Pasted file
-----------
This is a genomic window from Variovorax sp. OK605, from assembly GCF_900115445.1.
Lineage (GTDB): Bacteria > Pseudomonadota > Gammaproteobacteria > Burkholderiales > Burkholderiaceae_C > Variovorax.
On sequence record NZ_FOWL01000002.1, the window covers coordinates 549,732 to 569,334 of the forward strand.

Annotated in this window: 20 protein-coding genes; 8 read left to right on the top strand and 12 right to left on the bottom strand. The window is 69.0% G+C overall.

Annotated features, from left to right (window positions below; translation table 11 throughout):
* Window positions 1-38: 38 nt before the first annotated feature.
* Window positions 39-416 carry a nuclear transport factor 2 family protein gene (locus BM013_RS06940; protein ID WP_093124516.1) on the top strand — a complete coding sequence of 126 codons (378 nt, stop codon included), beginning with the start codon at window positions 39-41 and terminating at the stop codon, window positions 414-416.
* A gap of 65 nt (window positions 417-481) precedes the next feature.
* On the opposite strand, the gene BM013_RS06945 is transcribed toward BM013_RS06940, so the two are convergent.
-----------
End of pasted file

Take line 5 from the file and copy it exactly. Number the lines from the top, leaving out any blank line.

Annotated features, from left to right (window positions below; translation table 11 throughout):